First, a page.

In the previous post, I pontificated about triggers that "lock you in" to having them fire, which can create dramas when it comes to doing data patching.
Maybe you can design your application around this, but if you cant, the last thing you want to be doing is having to take an outage so that you can disable the trigger whilst you do your data maintenance. Ideally you want the trigger to fire as per normal, except in your session.
And that’s actually pretty easy to do. A simple example is below
As promised, here is the first in a series of posts dealing with Oracle 12c new features.
Creating new table rows often requires assigning a key value. In the past, it has been common to use an Oracle SEQUENCE to generate key values using an Insert trigger. Oracle 12c provides two new options: IDENTITY columns and SEQUENCEs used as column default values.
IDENTITY columns are new to Oracle, but, not new to the database world. IDENTITY columns use an Oracle SEQUENCE “under the covers” and their creation is automatic rather than manual. Should a table be dropped and recreated, the IDENTITY value starts over again.
Oracle has had SEQUENCES for years; the IDENTITY column allows use of a SEQUENCE as part of a column definition (much like some competitor databases):
Some people hate triggers, some people love triggers…
I am not that opinionated on them in either direction, but one thing I do hate, whether it be a trigger or not, is dumb code. And today’s post just happens to be about dumb code in a trigger.
Consider this simple trigger (you see these everywhere pre 12c):
CREATE OR REPLACE TRIGGER MY_TRG BEFORE INSERT ON MY_TABLE FOR EACH ROW BEGIN SELECT MY_SEQ.NEXTVAL INTO :NEW.MY_PK_COL FROM DUAL; END; /
Seems harmless enough…and I’m not talking about whether we should be using ":new.col := seq.nextval", because under the covers it will do a select-from-dual anyway.
The reason the code is really dumb…is you are totally screwed if you need to some data maintenance…
Consider the following scenario:
I was helping a customer debug some external table load problems. They are developing some code to do massive inserts via external tables. As the code was being tested, we saw a fair number of tests that were doing simple queries of an external table. I expected to see “external table read” wait events, but was surprised when we saw more “external table write” wait events than reads.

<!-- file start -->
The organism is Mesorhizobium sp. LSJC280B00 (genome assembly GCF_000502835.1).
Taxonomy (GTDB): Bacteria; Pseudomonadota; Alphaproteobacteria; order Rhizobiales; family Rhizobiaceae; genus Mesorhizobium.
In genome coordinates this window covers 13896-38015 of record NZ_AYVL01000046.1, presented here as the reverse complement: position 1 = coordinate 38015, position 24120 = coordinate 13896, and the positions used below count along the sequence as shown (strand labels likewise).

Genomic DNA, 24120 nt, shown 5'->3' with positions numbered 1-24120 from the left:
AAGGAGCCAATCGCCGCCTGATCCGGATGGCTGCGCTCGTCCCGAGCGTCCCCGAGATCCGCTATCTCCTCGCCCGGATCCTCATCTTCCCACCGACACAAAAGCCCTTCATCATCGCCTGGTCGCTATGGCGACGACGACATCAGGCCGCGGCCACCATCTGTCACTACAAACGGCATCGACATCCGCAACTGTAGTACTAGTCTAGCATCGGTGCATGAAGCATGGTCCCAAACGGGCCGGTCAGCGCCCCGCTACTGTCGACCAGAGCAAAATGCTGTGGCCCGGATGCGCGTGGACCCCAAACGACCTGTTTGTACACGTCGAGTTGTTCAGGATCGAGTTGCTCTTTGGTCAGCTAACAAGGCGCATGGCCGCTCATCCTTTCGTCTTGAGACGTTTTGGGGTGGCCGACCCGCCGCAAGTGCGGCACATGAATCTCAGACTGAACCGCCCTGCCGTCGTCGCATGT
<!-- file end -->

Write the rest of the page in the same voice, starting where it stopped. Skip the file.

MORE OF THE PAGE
I thought this was due to writes to the “log” file and possible “bad” file, but I had to be sure. I searched the docs but could not find reference to this wait event. I specifically was seeing the following:
I found this hilarious
SQL> startup ORACLE instance started. Total System Global Area 1469792256 bytes Fixed Size 2402776 bytes Variable Size 536872488 bytes Database Buffers 922746880 bytes Redo Buffers 7770112 bytes Database mounted. ORA-19821: an intentionally corrupt log file was found
Really ? I intentionally corrupted my log file ? I dont think so !
Another big public username and password leak…
Some good reading on how it was done, and thus ensuring your code isn’t prone to SQL injection here:
Once you get into pluggable database territory, you might need to check your usage of "alter system enable restricted session", because unless you’ve patched, there’s a little bug which lets you enable restricted session, but wont let you get out of it ! :-)
SQL> alter session set container = pdb12; Session altered. SQL> alter system enable restricted session; System altered. SQL> select logins from v$instance; LOGINS ---------- RESTRICTED SQL> alter system disable restricted session; alter system disable restricted session * ERROR at line 1: ORA-65144: ALTER SYSTEM DISABLE RESTRICTED SESSION is not permitted
You can get out of the predicament, by force opening the pluggable database as shown below, but probably best to look at the latest 12c PSU, which contains a fix (unverified)
I had the pleasure of being a guest of the Norwegian User Group for the second year in a row on their famous cruise conference at the start of April. For a relatively ‘small’ conference (around 300-400 people), the array of quality speakers the group manage to get is always astounding. Martin Nash, Cary Millsap, Tim Hall, Bryn Llewellyn, Martin Bach, Jeff Smith, Doug Burns to name just a few. I gave a few talks which (seemed :-)) to be well received by the audience.
The conference runs like clockwork, and Oslo is a beautiful city to spend a day wandering around sampling the cuisine. The only real challenge is the 45min timeslot for papers, whereas as most places I’ve spoken at allow 50-60 mins, so you’re presented with the tough choice of cramming your existing content into 45 mins, or deciding what must be pared out.
Here’s a pet peeve of mine: Customers who don’t read the error messages. The usual symptom is a belief that there is just on error: “Doesn’t work”, and that all forms of “doesn’t work” are the same. So if you tried something, got an error, your changed something and you are still getting an error, nothing changed.
I hope everyone who reads this blog understand why this behavior makes any troubleshooting nearly impossible. So I won’t bother to explain why I find this so annoying and so self defeating. Instead, I’ll explain what can we, as developers, can do to improve the situation a bit. (OMG, did I just refer to myself as a developer? I do write code that is then used by customers, so I may as well take responsibility for it)
Here’s what I see as main reasons people don’t read error messages: